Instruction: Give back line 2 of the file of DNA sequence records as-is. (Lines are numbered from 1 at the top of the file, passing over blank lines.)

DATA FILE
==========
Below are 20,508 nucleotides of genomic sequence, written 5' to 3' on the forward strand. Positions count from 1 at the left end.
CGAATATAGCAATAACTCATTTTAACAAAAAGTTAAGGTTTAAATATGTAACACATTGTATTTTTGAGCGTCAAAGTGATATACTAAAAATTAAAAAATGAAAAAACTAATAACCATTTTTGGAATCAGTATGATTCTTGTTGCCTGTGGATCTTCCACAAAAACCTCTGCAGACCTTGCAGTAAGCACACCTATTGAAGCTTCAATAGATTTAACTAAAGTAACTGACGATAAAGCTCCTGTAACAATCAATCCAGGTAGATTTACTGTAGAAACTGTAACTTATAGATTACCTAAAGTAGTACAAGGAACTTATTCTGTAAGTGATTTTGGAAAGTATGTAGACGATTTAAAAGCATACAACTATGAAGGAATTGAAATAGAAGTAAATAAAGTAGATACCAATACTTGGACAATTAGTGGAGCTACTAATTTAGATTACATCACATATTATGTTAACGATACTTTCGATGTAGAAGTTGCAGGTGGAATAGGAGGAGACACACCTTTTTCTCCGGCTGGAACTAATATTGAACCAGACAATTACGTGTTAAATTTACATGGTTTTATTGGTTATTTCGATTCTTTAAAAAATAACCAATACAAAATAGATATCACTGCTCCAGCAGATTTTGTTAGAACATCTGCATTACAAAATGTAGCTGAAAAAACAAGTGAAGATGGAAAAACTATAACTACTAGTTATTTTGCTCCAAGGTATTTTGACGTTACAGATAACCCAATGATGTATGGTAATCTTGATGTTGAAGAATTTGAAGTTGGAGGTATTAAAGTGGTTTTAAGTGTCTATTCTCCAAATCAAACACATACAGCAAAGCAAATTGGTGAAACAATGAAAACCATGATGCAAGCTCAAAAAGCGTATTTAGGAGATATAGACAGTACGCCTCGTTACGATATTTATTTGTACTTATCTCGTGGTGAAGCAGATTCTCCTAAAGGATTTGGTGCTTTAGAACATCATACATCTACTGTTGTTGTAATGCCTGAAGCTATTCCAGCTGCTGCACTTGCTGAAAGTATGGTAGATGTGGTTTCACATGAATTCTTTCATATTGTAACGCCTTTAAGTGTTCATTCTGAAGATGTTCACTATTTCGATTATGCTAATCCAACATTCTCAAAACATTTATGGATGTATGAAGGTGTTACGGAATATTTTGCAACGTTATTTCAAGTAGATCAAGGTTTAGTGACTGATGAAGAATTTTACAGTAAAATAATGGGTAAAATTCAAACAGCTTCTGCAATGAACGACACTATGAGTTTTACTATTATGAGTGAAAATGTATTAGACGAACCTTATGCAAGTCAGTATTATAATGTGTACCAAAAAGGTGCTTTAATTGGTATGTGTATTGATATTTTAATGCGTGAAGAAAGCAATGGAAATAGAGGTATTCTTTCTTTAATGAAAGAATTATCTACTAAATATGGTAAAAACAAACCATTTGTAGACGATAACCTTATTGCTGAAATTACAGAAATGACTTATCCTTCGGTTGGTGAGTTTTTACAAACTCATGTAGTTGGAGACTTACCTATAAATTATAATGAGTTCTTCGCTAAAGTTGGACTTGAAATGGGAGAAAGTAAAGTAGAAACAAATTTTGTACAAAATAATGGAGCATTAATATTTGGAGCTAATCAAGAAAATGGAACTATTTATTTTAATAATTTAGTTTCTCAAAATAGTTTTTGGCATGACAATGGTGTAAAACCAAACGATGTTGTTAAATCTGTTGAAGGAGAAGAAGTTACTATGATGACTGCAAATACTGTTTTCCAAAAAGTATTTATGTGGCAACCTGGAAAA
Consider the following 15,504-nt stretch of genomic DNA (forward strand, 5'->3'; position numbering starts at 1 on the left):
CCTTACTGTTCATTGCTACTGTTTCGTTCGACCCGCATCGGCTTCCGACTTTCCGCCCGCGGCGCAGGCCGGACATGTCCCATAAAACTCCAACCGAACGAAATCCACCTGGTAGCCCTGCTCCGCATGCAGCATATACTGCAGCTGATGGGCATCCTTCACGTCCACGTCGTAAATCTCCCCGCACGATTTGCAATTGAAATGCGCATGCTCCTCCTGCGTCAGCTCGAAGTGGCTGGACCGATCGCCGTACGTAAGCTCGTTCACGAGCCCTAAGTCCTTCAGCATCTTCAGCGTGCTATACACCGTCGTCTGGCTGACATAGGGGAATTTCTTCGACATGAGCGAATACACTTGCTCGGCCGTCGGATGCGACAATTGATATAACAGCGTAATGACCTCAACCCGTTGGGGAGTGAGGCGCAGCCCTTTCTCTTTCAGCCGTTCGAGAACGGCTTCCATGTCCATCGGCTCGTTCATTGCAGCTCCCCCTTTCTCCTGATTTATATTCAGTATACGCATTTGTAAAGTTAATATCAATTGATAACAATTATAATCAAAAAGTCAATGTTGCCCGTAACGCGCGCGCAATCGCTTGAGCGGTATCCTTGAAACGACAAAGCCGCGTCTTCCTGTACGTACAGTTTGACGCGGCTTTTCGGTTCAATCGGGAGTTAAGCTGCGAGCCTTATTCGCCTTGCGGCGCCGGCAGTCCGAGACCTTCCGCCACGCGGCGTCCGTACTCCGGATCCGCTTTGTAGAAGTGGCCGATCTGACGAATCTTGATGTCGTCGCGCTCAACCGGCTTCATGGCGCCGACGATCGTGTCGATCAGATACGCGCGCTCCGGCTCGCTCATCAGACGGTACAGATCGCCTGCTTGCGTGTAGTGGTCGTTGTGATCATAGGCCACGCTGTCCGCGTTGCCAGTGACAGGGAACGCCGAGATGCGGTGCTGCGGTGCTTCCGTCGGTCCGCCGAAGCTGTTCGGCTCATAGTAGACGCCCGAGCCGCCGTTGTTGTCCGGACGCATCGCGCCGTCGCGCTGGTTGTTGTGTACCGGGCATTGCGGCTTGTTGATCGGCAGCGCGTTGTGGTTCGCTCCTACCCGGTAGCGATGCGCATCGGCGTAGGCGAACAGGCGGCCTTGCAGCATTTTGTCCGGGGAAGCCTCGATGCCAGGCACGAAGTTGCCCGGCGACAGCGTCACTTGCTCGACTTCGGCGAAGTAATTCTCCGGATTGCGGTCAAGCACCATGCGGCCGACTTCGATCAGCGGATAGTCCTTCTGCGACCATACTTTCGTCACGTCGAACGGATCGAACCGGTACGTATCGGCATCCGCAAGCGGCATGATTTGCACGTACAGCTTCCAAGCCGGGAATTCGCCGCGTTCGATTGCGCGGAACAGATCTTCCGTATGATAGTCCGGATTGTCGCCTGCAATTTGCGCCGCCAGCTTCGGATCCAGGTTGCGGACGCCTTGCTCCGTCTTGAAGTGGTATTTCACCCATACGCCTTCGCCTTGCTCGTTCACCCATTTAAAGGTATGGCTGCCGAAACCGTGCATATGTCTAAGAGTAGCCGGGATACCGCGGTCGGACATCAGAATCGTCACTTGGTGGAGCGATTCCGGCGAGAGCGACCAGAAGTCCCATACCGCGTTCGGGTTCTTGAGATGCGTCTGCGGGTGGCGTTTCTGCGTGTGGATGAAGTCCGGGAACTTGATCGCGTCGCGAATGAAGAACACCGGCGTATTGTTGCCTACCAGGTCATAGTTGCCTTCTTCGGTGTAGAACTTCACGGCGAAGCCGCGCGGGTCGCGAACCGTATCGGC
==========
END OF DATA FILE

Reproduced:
CGAATATAGCAATAACTCATTTTAACAAAAAGTTAAGGTTTAAATATGTAACACATTGTATTTTTGAGCGTCAAAGTGATATACTAAAAATTAAAAAATGAAAAAACTAATAACCATTTTTGGAATCAGTATGATTCTTGTTGCCTGTGGATCTTCCACAAAAACCTCTGCAGACCTTGCAGTAAGCACACCTATTGAAGCTTCAATAGATTTAACTAAAGTAACTGACGATAAAGCTCCTGTAACAATCAATCCAGGTAGATTTACTGTAGAAACTGTAACTTATAGATTACCTAAAGTAGTACAAGGAACTTATTCTGTAAGTGATTTTGGAAAGTATGTAGACGATTTAAAAGCATACAACTATGAAGGAATTGAAATAGAAGTAAATAAAGTAGATACCAATACTTGGACAATTAGTGGAGCTACTAATTTAGATTACATCACATATTATGTTAACGATACTTTCGATGTAGAAGTTGCAGGTGGAATAGGAGGAGACACACCTTTTTCTCCGGCTGGAACTAATATTGAACCAGACAATTACGTGTTAAATTTACATGGTTTTATTGGTTATTTCGATTCTTTAAAAAATAACCAATACAAAATAGATATCACTGCTCCAGCAGATTTTGTTAGAACATCTGCATTACAAAATGTAGCTGAAAAAACAAGTGAAGATGGAAAAACTATAACTACTAGTTATTTTGCTCCAAGGTATTTTGACGTTACAGATAACCCAATGATGTATGGTAATCTTGATGTTGAAGAATTTGAAGTTGGAGGTATTAAAGTGGTTTTAAGTGTCTATTCTCCAAATCAAACACATACAGCAAAGCAAATTGGTGAAACAATGAAAACCATGATGCAAGCTCAAAAAGCGTATTTAGGAGATATAGACAGTACGCCTCGTTACGATATTTATTTGTACTTATCTCGTGGTGAAGCAGATTCTCCTAAAGGATTTGGTGCTTTAGAACATCATACATCTACTGTTGTTGTAATGCCTGAAGCTATTCCAGCTGCTGCACTTGCTGAAAGTATGGTAGATGTGGTTTCACATGAATTCTTTCATATTGTAACGCCTTTAAGTGTTCATTCTGAAGATGTTCACTATTTCGATTATGCTAATCCAACATTCTCAAAACATTTATGGATGTATGAAGGTGTTACGGAATATTTTGCAACGTTATTTCAAGTAGATCAAGGTTTAGTGACTGATGAAGAATTTTACAGTAAAATAATGGGTAAAATTCAAACAGCTTCTGCAATGAACGACACTATGAGTTTTACTATTATGAGTGAAAATGTATTAGACGAACCTTATGCAAGTCAGTATTATAATGTGTACCAAAAAGGTGCTTTAATTGGTATGTGTATTGATATTTTAATGCGTGAAGAAAGCAATGGAAATAGAGGTATTCTTTCTTTAATGAAAGAATTATCTACTAAATATGGTAAAAACAAACCATTTGTAGACGATAACCTTATTGCTGAAATTACAGAAATGACTTATCCTTCGGTTGGTGAGTTTTTACAAACTCATGTAGTTGGAGACTTACCTATAAATTATAATGAGTTCTTCGCTAAAGTTGGACTTGAAATGGGAGAAAGTAAAGTAGAAACAAATTTTGTACAAAATAATGGAGCATTAATATTTGGAGCTAATCAAGAAAATGGAACTATTTATTTTAATAATTTAGTTTCTCAAAATAGTTTTTGGCATGACAATGGTGTAAAACCAAACGATGTTGTTAAATCTGTTGAAGGAGAAGAAGTTACTATGATGACTGCAAATACTGTTTTCCAAAAAGTATTTATGTGGCAACCTGGAAAA